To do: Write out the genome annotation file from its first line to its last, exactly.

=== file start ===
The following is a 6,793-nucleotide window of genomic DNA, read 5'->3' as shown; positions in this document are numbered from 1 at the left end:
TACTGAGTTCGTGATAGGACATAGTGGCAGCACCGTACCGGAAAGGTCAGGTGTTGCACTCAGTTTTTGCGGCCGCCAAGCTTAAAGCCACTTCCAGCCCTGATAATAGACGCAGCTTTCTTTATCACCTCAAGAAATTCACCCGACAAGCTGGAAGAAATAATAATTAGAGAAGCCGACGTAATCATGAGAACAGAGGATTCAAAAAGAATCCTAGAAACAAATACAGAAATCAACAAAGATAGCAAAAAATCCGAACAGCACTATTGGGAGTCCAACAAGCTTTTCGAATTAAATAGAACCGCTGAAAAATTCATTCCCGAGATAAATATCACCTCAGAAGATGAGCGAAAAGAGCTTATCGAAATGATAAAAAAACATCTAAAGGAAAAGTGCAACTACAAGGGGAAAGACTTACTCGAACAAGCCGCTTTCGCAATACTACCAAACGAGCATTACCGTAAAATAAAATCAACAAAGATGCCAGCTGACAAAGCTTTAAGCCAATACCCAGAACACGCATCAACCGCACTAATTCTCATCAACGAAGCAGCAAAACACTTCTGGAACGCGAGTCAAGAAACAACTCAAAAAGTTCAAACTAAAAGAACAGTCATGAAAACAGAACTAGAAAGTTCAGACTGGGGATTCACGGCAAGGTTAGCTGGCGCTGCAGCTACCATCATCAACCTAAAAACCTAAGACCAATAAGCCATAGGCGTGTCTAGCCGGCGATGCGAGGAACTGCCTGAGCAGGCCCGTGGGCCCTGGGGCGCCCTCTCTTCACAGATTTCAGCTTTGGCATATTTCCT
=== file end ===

The following is a 6,793-nucleotide window of genomic DNA, read 5'->3' as shown; positions in this document are numbered from 1 at the left end:
TACTGAGTTCGTGATAGGACATAGTGGCAGCACCGTACCGGAAAGGTCAGGTGTTGCACTCAGTTTTTGCGGCCGCCAAGCTTAAAGCCACTTCCAGCCCTGATAATAGACGCAGCTTTCTTTATCACCTCAAGAAATTCACCCGACAAGCTGGAAGAAATAATAATTAGAGAAGCCGACGTAATCATGAGAACAGAGGATTCAAAAAGAATCCTAGAAACAAATACAGAAATCAACAAAGATAGCAAAAAATCCGAACAGCACTATTGGGAGTCCAACAAGCTTTTCGAATTAAATAGAACCGCTGAAAAATTCATTCCCGAGATAAATATCACCTCAGAAGATGAGCGAAAAGAGCTTATCGAAATGATAAAAAAACATCTAAAGGAAAAGTGCAACTACAAGGGGAAAGACTTACTCGAACAAGCCGCTTTCGCAATACTACCAAACGAGCATTACCGTAAAATAAAATCAACAAAGATGCCAGCTGACAAAGCTTTAAGCCAATACCCAGAACACGCATCAACCGCACTAATTCTCATCAACGAAGCAGCAAAACACTTCTGGAACGCGAGTCAAGAAACAACTCAAAAAGTTCAAACTAAAAGAACAGTCATGAAAACAGAACTAGAAAGTTCAGACTGGGGATTCACGGCAAGGTTAGCTGGCGCTGCAGCTACCATCATCAACCTAAAAACCTAAGACCAATAAGCCATAGGCGTGTCTAGCCGGCGATGCGAGGAACTGCCTGAGCAGGCCCGTGGGCCCTGGGGCGCCCTCTCTTCACAGATTTCAGCTTTGGCATATTTCCT